Please Note: This article is written for users of the following Microsoft Word versions: 2007, 2010, 2013, 2016, 2019, and Word in Microsoft 365. If you are using an earlier version (Word 2003 or earlier), this tip may not work for you. For a version of this tip written specifically for earlier versions of Word, click here: Updating to Smart Quotes.

Updating to Smart Quotes

Written by Allen Wyatt (last updated November 21, 2020)
This tip applies to Word 2007, 2010, 2013, 2016, 2019, and Word in Microsoft 365


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Smart quotes are those fancy quotes that point different directions—you know, you see them all the time in typeset material. Word uses smart quotes automatically as one of the features in AutoFormat. However, you may be working with files created in a text editor, a different word processor, or a previous version of Word that did not use smart quotes. In these instances, you may think you are forced to change the quotes and apostrophes (since they are also "smart") individually.

Not so! You can, if you desire, use the AutoFormat command; this will convert the quotes and apostrophes. However, this can mess up your other formatting. If you only want to affect the quotes and apostrophes, and nothing else, follow these general steps:

  1. Display the Word Options dialog box. (In Word 2007 click the Office button and then click Word Options. In Word 2010 or a later version, display the File tab of the ribbon and then click Options.)
  2. Make sure that Proofing is selected at the left side of the dialog box.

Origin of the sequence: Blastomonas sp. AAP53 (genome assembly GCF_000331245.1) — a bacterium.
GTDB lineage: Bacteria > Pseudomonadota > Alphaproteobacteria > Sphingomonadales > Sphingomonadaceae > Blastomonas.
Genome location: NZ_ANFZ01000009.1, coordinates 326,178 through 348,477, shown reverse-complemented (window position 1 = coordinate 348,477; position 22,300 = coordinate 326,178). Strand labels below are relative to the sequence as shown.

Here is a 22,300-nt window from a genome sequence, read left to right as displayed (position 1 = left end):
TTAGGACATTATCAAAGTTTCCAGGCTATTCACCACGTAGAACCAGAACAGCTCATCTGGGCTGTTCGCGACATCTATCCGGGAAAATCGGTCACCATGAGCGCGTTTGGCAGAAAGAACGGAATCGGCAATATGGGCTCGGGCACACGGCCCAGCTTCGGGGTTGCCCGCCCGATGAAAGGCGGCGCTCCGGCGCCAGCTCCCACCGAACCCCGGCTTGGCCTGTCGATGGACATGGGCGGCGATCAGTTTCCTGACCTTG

3. Click the AutoCorrect Options button. Word displays the AutoCorrect dialog box.
  4. Make sure the AutoFormat As You Type tab is displayed. (See Figure 1.)
  5. Figure 1. The AutoFormat As You Type tab of the AutoCorrect dialog box.

  6. Make sure that the "Straight Quotes" with "Smart Quotes" check box is selected.
  7. Click OK.
  8. Press Ctrl+H. Word displays the Replace tab of the Find and Replace dialog box. (See Figure 2.)
  9. Figure 2. The Replace tab of the Find and Replace dialog box.

  10. In the Find What box, enter a quote mark.
  11. Click on the No Formatting button, if it is available. (If the No Formatting button is not visible, you may need to click on the More button to display it. If it is visible but not clickable, it means that no previous searches were done that included formatting.)
  12. In the Replace With box, enter another quote mark.
  13. Again, click on the No Formatting button, if it is available.
  14. Click on Replace All.
  15. Repeat steps 8 through 12, this time using an apostrophe instead of a quote mark.
  16. Close the Replace dialog box when the replacements are finished.

It is just as easy to get rid of smart quotes—for instance, if you need to send a document to a colleague who doesn't have a smart quotes capability. In this instance you can get rid of smart quotes and apostrophes by following the same steps. The only difference is that in step 5 you need to make sure that smart quotes is turned off.

WordTips is your source for cost-effective Microsoft Word training. (Microsoft Word is the most popular word processing software in the world.) This tip (9448) applies to Microsoft Word 2007, 2010, 2013, 2016, 2019, and Word in Microsoft 365. You can find a version of this tip for the older menu interface of Word here: Updating to Smart Quotes.

Author Bio

Allen Wyatt

With more than 50 non-fiction books and numerous magazine articles to his credit, Allen Wyatt is an internationally recognized author. He is president of Sharon Parq Associates, a computer and publishing services company. ...

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What is 3 + 7?

2020-11-21 11:25:50

Galen Currah

We do half of our editing work with French language texts that employ « and » as first-level speech marks. Since our Office suite is Engliish, search and replace that includes speech marks convert these to curly, English " and ". Therefore we keep two tiny macros (micros?), one two toggle on curly quotes and another to switch them off.


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